Document Type

Undergraduate Project

Date of Degree Completion

Spring 2018

Degree Name

Bachelor of Science


Engineering Technology

Committee Chair

Dr. Craig Johnson

Second Committee Member

Professor Roger Beardsley

Third Committee Member

Professor Charles Pringle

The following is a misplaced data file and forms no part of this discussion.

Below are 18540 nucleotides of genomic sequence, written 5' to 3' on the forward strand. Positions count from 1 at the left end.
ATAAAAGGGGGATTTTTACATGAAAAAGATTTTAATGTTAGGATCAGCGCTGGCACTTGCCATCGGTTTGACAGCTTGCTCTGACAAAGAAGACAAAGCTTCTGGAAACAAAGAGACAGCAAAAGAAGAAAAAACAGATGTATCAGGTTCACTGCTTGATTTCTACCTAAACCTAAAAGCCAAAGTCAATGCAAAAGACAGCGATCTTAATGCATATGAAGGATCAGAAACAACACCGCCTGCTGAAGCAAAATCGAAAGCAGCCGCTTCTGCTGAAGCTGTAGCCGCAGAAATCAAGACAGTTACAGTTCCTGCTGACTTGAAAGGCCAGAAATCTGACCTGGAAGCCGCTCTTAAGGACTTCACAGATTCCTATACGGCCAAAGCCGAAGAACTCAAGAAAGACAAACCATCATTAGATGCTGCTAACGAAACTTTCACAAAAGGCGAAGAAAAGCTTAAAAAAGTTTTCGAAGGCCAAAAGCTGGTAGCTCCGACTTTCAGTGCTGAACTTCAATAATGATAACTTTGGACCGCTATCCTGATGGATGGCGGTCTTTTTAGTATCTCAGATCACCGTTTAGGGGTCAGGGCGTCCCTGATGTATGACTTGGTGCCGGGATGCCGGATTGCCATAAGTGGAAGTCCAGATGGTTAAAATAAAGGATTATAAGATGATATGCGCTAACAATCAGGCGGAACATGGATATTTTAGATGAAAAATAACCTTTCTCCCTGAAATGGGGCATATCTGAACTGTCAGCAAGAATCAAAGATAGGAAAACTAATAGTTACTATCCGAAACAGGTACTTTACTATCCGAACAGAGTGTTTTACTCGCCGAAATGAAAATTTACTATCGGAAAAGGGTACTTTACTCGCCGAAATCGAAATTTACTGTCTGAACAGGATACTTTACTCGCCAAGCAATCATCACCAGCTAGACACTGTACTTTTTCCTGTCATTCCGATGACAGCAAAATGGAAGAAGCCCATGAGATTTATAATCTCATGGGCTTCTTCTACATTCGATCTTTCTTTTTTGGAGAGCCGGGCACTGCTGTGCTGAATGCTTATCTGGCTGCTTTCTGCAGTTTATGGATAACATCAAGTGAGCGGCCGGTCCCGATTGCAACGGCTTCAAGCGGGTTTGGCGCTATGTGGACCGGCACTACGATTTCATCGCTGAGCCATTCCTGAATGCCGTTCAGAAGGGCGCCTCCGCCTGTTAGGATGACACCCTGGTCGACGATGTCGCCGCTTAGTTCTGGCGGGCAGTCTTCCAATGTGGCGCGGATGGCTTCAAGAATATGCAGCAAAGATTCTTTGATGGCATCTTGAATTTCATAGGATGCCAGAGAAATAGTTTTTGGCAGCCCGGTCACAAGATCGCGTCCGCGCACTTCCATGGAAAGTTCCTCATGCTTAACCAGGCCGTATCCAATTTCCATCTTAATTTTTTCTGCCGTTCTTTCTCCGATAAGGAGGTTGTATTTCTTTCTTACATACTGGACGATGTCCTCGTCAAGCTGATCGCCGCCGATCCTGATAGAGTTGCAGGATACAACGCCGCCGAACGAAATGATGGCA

Neil Hauff, a business owner and entrepreneur from the Yakima valley challenged a team of engineering students from Central Washington University to design a motorized apple tree pruner. This report will discuss the engineering and construction that went into creating the housing of the tree pruner. The housing component needed to be able to protect the moving parts of the pruner, while withstanding the rotational torque produced by the Makita power drill used to drive the pruner. The biggest constraint in designing the housing was to keep the weight of the housing component under 1.5 lbs, while still keeping the structural strength to perform during work conditions. The pruner’s effectiveness was tested by checking to see if the pruner housing held everything together when the motor was engaged with full capacity and its cutting blades were stuck in a large branch. The pruner housing held all moving components in place and there were no signs of failure due to the motor housing design. The overall final weight of the motor housing was 0.93 lbs, exceeding the anticipated weight of the pruner housing. While other components of the overall pruner design need improvement in design, the next step to take in improving the pruner housing is to optimize the machinability and ergonomics of the housing.